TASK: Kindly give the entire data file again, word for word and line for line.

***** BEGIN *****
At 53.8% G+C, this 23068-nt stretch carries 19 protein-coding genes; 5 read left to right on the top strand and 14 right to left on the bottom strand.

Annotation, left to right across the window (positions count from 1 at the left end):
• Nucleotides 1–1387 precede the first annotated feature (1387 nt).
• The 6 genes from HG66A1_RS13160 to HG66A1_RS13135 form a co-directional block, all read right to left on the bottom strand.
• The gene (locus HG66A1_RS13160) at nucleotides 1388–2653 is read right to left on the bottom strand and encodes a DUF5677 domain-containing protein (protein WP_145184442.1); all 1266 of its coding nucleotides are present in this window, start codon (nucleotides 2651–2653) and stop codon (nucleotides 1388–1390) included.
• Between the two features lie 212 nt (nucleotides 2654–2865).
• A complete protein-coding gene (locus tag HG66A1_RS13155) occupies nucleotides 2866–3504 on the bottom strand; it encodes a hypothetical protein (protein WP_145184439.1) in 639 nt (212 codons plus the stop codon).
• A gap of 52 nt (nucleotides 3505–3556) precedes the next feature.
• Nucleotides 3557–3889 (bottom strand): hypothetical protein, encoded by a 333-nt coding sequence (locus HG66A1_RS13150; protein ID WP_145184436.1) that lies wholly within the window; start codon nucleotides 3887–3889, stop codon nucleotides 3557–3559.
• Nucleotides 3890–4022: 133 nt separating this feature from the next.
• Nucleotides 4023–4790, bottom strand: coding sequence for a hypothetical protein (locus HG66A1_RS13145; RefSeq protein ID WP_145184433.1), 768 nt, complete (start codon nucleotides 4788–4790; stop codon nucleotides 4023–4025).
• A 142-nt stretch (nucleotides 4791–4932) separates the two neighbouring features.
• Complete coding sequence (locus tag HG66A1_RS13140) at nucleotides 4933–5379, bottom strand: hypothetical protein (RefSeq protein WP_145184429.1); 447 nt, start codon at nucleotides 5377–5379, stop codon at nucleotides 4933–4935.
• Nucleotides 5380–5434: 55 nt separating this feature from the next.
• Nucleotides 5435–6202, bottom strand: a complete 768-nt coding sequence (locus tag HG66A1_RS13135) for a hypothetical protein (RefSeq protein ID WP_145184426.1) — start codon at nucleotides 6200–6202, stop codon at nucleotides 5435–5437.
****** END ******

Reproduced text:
At 53.8% G+C, this 23068-nt stretch carries 19 protein-coding genes; 5 read left to right on the top strand and 14 right to left on the bottom strand.

Annotation, left to right across the window (positions count from 1 at the left end):
• Nucleotides 1–1387 precede the first annotated feature (1387 nt).
• The 6 genes from HG66A1_RS13160 to HG66A1_RS13135 form a co-directional block, all read right to left on the bottom strand.
• The gene (locus HG66A1_RS13160) at nucleotides 1388–2653 is read right to left on the bottom strand and encodes a DUF5677 domain-containing protein (protein WP_145184442.1); all 1266 of its coding nucleotides are present in this window, start codon (nucleotides 2651–2653) and stop codon (nucleotides 1388–1390) included.
• Between the two features lie 212 nt (nucleotides 2654–2865).
• A complete protein-coding gene (locus tag HG66A1_RS13155) occupies nucleotides 2866–3504 on the bottom strand; it encodes a hypothetical protein (protein WP_145184439.1) in 639 nt (212 codons plus the stop codon).
• A gap of 52 nt (nucleotides 3505–3556) precedes the next feature.
• Nucleotides 3557–3889 (bottom strand): hypothetical protein, encoded by a 333-nt coding sequence (locus HG66A1_RS13150; protein ID WP_145184436.1) that lies wholly within the window; start codon nucleotides 3887–3889, stop codon nucleotides 3557–3559.
• Nucleotides 3890–4022: 133 nt separating this feature from the next.
• Nucleotides 4023–4790, bottom strand: coding sequence for a hypothetical protein (locus HG66A1_RS13145; RefSeq protein ID WP_145184433.1), 768 nt, complete (start codon nucleotides 4788–4790; stop codon nucleotides 4023–4025).
• A 142-nt stretch (nucleotides 4791–4932) separates the two neighbouring features.
• Complete coding sequence (locus tag HG66A1_RS13140) at nucleotides 4933–5379, bottom strand: hypothetical protein (RefSeq protein WP_145184429.1); 447 nt, start codon at nucleotides 5377–5379, stop codon at nucleotides 4933–4935.
• Nucleotides 5380–5434: 55 nt separating this feature from the next.
• Nucleotides 5435–6202, bottom strand: a complete 768-nt coding sequence (locus tag HG66A1_RS13135) for a hypothetical protein (RefSeq protein ID WP_145184426.1) — start codon at nucleotides 6200–6202, stop codon at nucleotides 5435–5437.